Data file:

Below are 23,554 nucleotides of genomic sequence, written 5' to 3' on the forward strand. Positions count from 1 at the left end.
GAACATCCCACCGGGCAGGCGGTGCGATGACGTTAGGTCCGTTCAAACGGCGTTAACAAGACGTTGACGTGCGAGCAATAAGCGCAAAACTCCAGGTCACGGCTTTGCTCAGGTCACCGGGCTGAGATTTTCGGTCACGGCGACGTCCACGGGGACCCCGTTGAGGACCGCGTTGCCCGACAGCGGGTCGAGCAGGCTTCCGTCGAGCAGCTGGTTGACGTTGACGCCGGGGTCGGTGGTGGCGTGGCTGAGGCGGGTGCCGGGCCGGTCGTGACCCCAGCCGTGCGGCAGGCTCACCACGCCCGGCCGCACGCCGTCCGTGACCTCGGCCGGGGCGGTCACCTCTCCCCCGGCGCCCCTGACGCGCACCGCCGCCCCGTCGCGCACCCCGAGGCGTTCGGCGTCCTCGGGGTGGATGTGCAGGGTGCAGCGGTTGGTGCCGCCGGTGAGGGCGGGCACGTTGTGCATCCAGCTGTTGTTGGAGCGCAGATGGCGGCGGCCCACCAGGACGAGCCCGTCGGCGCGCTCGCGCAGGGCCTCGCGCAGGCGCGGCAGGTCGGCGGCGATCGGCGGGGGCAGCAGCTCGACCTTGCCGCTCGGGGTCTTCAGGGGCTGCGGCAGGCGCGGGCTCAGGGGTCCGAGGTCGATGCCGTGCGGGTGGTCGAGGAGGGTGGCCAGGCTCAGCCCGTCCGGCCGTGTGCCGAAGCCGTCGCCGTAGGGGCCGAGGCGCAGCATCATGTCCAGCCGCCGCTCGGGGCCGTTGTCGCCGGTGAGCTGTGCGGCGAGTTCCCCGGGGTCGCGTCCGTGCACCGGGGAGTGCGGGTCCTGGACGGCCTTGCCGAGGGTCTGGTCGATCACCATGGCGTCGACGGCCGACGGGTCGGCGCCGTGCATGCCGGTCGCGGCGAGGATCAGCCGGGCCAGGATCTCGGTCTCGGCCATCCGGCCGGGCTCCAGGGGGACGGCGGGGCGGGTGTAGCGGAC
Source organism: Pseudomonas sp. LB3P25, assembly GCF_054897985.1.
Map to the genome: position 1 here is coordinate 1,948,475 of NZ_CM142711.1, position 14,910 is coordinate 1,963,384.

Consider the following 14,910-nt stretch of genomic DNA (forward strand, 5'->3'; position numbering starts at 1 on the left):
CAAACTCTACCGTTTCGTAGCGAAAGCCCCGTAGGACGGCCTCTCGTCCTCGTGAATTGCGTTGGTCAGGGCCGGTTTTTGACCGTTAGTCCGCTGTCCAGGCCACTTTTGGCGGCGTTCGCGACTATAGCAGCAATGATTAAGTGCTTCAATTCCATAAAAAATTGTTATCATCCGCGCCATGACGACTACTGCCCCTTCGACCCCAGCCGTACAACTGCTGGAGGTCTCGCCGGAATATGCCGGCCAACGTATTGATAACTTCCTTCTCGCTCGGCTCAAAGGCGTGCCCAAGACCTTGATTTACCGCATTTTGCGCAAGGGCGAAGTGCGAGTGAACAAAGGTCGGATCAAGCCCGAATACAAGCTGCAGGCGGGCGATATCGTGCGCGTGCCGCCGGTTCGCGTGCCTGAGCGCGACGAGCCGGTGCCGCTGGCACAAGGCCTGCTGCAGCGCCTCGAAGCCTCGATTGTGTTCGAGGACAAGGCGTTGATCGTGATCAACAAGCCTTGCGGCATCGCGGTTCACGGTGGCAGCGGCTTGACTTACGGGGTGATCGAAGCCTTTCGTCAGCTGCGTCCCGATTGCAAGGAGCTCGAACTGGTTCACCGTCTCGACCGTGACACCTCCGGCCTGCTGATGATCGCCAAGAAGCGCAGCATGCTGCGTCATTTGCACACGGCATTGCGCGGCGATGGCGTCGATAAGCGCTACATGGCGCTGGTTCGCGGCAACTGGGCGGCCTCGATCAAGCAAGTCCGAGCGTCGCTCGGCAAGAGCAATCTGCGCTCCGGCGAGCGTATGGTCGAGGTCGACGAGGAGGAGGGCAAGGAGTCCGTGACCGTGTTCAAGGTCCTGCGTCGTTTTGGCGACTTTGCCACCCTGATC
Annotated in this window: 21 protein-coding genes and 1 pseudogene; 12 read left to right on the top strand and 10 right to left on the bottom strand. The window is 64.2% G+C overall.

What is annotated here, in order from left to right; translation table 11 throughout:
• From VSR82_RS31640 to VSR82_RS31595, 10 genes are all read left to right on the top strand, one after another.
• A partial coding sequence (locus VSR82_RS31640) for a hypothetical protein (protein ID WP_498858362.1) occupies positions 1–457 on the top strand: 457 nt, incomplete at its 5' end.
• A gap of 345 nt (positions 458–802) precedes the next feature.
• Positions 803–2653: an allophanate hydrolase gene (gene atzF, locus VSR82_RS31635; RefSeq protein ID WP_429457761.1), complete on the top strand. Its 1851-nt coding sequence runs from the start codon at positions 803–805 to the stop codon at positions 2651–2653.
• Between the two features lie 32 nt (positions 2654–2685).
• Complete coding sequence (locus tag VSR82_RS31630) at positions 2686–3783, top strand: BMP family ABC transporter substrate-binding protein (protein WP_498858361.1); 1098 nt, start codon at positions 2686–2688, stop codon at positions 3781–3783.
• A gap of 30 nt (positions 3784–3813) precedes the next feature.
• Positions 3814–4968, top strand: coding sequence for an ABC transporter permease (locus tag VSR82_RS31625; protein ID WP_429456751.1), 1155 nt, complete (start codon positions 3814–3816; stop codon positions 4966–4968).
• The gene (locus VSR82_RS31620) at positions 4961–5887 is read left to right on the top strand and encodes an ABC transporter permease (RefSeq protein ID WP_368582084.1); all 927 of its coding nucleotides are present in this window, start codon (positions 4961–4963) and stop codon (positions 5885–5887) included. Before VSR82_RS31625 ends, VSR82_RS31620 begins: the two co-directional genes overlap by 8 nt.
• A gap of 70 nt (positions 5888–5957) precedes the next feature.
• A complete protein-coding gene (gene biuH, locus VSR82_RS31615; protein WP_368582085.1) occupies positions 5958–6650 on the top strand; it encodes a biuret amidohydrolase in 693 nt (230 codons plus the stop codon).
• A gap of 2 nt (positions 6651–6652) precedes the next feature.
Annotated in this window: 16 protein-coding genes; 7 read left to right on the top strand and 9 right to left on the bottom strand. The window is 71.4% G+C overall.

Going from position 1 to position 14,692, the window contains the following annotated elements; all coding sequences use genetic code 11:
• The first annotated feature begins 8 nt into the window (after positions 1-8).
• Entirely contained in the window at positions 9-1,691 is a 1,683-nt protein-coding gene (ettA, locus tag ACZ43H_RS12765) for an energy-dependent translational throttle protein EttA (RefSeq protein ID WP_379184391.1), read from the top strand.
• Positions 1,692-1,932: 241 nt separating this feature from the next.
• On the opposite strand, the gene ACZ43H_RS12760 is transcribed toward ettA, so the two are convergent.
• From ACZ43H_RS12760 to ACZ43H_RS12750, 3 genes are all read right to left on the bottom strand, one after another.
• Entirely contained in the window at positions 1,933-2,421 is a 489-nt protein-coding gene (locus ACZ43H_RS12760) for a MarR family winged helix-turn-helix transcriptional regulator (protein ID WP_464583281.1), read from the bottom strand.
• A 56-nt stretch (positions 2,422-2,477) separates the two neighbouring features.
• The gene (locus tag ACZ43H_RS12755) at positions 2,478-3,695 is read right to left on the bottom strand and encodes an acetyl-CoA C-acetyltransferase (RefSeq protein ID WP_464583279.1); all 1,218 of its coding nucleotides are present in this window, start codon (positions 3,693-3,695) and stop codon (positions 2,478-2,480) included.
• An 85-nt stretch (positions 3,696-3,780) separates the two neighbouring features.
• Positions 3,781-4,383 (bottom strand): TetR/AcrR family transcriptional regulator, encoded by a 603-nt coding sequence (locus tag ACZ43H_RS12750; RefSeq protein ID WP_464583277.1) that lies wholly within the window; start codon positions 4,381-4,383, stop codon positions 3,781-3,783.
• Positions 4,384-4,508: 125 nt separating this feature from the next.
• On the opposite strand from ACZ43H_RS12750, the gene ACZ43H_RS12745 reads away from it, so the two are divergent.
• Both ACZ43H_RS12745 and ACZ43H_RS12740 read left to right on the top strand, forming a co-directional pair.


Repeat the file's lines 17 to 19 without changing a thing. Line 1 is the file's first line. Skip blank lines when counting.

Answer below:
• The gene (locus VSR82_RS31620) at positions 4961–5887 is read left to right on the top strand and encodes an ABC transporter permease (RefSeq protein ID WP_368582084.1); all 927 of its coding nucleotides are present in this window, start codon (positions 4961–4963) and stop codon (positions 5885–5887) included. Before VSR82_RS31625 ends, VSR82_RS31620 begins: the two co-directional genes overlap by 8 nt.
• A gap of 70 nt (positions 5888–5957) precedes the next feature.
• A complete protein-coding gene (gene biuH, locus VSR82_RS31615; protein WP_368582085.1) occupies positions 5958–6650 on the top strand; it encodes a biuret amidohydrolase in 693 nt (230 codons plus the stop codon).